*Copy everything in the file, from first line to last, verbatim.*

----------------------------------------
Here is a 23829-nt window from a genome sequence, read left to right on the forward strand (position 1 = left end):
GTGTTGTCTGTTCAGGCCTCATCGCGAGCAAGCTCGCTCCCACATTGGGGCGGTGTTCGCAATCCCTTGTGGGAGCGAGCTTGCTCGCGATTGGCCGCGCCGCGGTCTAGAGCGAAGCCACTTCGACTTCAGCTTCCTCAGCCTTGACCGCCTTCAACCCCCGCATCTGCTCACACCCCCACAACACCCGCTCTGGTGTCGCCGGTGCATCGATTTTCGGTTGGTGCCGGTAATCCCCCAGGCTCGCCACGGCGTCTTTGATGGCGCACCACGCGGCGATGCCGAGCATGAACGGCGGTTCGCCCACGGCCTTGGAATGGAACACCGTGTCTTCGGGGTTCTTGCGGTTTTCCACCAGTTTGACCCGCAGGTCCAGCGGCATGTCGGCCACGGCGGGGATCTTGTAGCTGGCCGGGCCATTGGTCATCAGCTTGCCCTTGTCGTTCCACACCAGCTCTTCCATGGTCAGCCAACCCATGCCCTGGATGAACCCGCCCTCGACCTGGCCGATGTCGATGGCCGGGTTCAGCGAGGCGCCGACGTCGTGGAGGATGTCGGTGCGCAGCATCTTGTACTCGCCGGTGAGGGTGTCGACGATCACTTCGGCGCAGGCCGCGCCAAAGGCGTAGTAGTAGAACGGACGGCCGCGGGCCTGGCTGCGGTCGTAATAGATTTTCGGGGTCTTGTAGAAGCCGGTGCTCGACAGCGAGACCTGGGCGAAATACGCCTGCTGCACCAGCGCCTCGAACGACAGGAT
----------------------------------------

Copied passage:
Here is a 23829-nt window from a genome sequence, read left to right on the forward strand (position 1 = left end):
GTGTTGTCTGTTCAGGCCTCATCGCGAGCAAGCTCGCTCCCACATTGGGGCGGTGTTCGCAATCCCTTGTGGGAGCGAGCTTGCTCGCGATTGGCCGCGCCGCGGTCTAGAGCGAAGCCACTTCGACTTCAGCTTCCTCAGCCTTGACCGCCTTCAACCCCCGCATCTGCTCACACCCCCACAACACCCGCTCTGGTGTCGCCGGTGCATCGATTTTCGGTTGGTGCCGGTAATCCCCCAGGCTCGCCACGGCGTCTTTGATGGCGCACCACGCGGCGATGCCGAGCATGAACGGCGGTTCGCCCACGGCCTTGGAATGGAACACCGTGTCTTCGGGGTTCTTGCGGTTTTCCACCAGTTTGACCCGCAGGTCCAGCGGCATGTCGGCCACGGCGGGGATCTTGTAGCTGGCCGGGCCATTGGTCATCAGCTTGCCCTTGTCGTTCCACACCAGCTCTTCCATGGTCAGCCAACCCATGCCCTGGATGAACCCGCCCTCGACCTGGCCGATGTCGATGGCCGGGTTCAGCGAGGCGCCGACGTCGTGGAGGATGTCGGTGCGCAGCATCTTGTACTCGCCGGTGAGGGTGTCGACGATCACTTCGGCGCAGGCCGCGCCAAAGGCGTAGTAGTAGAACGGACGGCCGCGGGCCTGGCTGCGGTCGTAATAGATTTTCGGGGTCTTGTAGAAGCCGGTGCTCGACAGCGAGACCTGGGCGAAATACGCCTGCTGCACCAGCGCCTCGAACGACAGGAT